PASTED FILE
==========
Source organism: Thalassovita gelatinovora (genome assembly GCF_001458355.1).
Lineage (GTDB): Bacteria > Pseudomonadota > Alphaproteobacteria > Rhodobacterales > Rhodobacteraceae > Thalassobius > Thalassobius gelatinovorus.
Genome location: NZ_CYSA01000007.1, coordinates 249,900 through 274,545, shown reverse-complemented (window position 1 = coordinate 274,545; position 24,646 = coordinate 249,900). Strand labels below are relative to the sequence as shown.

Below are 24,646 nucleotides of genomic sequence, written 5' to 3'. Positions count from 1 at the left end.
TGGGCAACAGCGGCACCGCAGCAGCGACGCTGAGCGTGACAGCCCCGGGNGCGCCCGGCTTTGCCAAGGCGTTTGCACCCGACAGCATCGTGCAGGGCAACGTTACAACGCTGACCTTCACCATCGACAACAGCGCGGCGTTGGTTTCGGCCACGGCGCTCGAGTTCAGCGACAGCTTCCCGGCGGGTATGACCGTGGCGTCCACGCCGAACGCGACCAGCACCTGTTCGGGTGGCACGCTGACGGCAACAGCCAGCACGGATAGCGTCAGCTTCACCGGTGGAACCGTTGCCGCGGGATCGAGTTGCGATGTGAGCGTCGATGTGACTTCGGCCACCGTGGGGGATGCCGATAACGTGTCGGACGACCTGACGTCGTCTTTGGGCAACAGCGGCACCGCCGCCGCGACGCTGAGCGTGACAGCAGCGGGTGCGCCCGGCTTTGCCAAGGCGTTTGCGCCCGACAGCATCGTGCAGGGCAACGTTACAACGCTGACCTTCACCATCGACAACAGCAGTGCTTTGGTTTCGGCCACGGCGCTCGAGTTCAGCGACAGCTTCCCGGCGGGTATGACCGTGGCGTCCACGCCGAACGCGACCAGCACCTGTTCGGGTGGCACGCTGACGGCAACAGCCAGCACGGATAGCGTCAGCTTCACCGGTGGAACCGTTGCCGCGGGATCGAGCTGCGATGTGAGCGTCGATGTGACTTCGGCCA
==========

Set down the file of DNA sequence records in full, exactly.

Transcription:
Source organism: Thalassovita gelatinovora (genome assembly GCF_001458355.1).
Lineage (GTDB): Bacteria > Pseudomonadota > Alphaproteobacteria > Rhodobacterales > Rhodobacteraceae > Thalassobius > Thalassobius gelatinovorus.
Genome location: NZ_CYSA01000007.1, coordinates 249,900 through 274,545, shown reverse-complemented (window position 1 = coordinate 274,545; position 24,646 = coordinate 249,900). Strand labels below are relative to the sequence as shown.

Below are 24,646 nucleotides of genomic sequence, written 5' to 3'. Positions count from 1 at the left end.
TGGGCAACAGCGGCACCGCAGCAGCGACGCTGAGCGTGACAGCCCCGGGNGCGCCCGGCTTTGCCAAGGCGTTTGCACCCGACAGCATCGTGCAGGGCAACGTTACAACGCTGACCTTCACCATCGACAACAGCGCGGCGTTGGTTTCGGCCACGGCGCTCGAGTTCAGCGACAGCTTCCCGGCGGGTATGACCGTGGCGTCCACGCCGAACGCGACCAGCACCTGTTCGGGTGGCACGCTGACGGCAACAGCCAGCACGGATAGCGTCAGCTTCACCGGTGGAACCGTTGCCGCGGGATCGAGTTGCGATGTGAGCGTCGATGTGACTTCGGCCACCGTGGGGGATGCCGATAACGTGTCGGACGACCTGACGTCGTCTTTGGGCAACAGCGGCACCGCCGCCGCGACGCTGAGCGTGACAGCAGCGGGTGCGCCCGGCTTTGCCAAGGCGTTTGCGCCCGACAGCATCGTGCAGGGCAACGTTACAACGCTGACCTTCACCATCGACAACAGCAGTGCTTTGGTTTCGGCCACGGCGCTCGAGTTCAGCGACAGCTTCCCGGCGGGTATGACCGTGGCGTCCACGCCGAACGCGACCAGCACCTGTTCGGGTGGCACGCTGACGGCAACAGCCAGCACGGATAGCGTCAGCTTCACCGGTGGAACCGTTGCCGCGGGATCGAGCTGCGATGTGAGCGTCGATGTGACTTCGGCCA